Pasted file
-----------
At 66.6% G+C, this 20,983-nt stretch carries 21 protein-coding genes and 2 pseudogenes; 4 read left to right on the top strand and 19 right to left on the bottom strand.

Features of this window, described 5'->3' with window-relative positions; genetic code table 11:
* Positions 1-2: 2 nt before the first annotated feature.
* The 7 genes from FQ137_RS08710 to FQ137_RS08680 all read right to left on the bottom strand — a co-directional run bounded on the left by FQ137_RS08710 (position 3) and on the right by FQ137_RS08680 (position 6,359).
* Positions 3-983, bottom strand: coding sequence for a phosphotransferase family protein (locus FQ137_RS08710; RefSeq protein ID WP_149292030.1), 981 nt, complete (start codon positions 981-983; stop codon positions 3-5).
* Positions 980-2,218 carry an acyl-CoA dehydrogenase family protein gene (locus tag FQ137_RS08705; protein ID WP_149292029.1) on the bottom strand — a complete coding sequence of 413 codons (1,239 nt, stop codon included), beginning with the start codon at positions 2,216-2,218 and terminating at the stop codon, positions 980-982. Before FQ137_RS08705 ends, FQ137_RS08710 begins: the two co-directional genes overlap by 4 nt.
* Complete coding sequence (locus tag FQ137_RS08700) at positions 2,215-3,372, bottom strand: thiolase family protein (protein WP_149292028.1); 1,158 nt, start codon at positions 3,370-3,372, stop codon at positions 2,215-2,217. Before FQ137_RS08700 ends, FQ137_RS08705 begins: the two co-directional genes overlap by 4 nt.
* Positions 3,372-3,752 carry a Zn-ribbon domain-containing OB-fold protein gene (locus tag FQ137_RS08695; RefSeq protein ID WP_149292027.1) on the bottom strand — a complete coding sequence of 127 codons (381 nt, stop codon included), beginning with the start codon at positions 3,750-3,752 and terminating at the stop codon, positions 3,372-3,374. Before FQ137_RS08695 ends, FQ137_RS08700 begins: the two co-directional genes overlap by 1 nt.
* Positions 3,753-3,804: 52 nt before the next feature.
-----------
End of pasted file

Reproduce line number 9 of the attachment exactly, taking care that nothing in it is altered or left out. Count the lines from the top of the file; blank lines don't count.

* Positions 3,753-3,804: 52 nt before the next feature.